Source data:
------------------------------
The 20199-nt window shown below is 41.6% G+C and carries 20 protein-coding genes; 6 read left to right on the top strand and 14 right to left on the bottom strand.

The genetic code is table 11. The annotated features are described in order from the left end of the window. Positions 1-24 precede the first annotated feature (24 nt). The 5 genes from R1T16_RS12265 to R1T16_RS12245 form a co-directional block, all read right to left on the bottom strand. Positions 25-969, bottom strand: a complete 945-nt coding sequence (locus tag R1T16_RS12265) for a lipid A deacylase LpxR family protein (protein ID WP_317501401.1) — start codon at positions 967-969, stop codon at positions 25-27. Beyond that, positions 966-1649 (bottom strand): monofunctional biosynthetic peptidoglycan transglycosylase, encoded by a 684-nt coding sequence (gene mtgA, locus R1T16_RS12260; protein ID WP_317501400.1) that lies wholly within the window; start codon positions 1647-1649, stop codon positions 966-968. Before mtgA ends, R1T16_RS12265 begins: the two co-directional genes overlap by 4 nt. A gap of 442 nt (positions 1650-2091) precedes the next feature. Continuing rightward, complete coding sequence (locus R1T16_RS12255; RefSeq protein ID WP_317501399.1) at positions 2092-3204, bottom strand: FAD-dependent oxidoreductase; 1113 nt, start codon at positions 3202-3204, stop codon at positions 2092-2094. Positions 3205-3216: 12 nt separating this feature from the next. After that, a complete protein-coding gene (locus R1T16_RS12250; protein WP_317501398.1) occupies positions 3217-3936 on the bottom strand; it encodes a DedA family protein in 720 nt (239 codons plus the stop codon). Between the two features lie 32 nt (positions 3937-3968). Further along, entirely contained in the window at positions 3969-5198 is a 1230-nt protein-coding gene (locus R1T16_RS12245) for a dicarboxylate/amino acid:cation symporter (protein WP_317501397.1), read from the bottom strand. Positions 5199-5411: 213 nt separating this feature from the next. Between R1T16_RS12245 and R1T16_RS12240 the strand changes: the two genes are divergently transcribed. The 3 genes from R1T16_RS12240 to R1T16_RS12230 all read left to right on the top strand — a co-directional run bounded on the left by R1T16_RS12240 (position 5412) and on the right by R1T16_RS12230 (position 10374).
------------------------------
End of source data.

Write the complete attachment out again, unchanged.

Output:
The 20199-nt window shown below is 41.6% G+C and carries 20 protein-coding genes; 6 read left to right on the top strand and 14 right to left on the bottom strand.

The genetic code is table 11. The annotated features are described in order from the left end of the window. Positions 1-24 precede the first annotated feature (24 nt). The 5 genes from R1T16_RS12265 to R1T16_RS12245 form a co-directional block, all read right to left on the bottom strand. Positions 25-969, bottom strand: a complete 945-nt coding sequence (locus tag R1T16_RS12265) for a lipid A deacylase LpxR family protein (protein ID WP_317501401.1) — start codon at positions 967-969, stop codon at positions 25-27. Beyond that, positions 966-1649 (bottom strand): monofunctional biosynthetic peptidoglycan transglycosylase, encoded by a 684-nt coding sequence (gene mtgA, locus R1T16_RS12260; protein ID WP_317501400.1) that lies wholly within the window; start codon positions 1647-1649, stop codon positions 966-968. Before mtgA ends, R1T16_RS12265 begins: the two co-directional genes overlap by 4 nt. A gap of 442 nt (positions 1650-2091) precedes the next feature. Continuing rightward, complete coding sequence (locus R1T16_RS12255; RefSeq protein ID WP_317501399.1) at positions 2092-3204, bottom strand: FAD-dependent oxidoreductase; 1113 nt, start codon at positions 3202-3204, stop codon at positions 2092-2094. Positions 3205-3216: 12 nt separating this feature from the next. After that, a complete protein-coding gene (locus R1T16_RS12250; protein WP_317501398.1) occupies positions 3217-3936 on the bottom strand; it encodes a DedA family protein in 720 nt (239 codons plus the stop codon). Between the two features lie 32 nt (positions 3937-3968). Further along, entirely contained in the window at positions 3969-5198 is a 1230-nt protein-coding gene (locus R1T16_RS12245) for a dicarboxylate/amino acid:cation symporter (protein WP_317501397.1), read from the bottom strand. Positions 5199-5411: 213 nt separating this feature from the next. Between R1T16_RS12245 and R1T16_RS12240 the strand changes: the two genes are divergently transcribed. The 3 genes from R1T16_RS12240 to R1T16_RS12230 all read left to right on the top strand — a co-directional run bounded on the left by R1T16_RS12240 (position 5412) and on the right by R1T16_RS12230 (position 10374).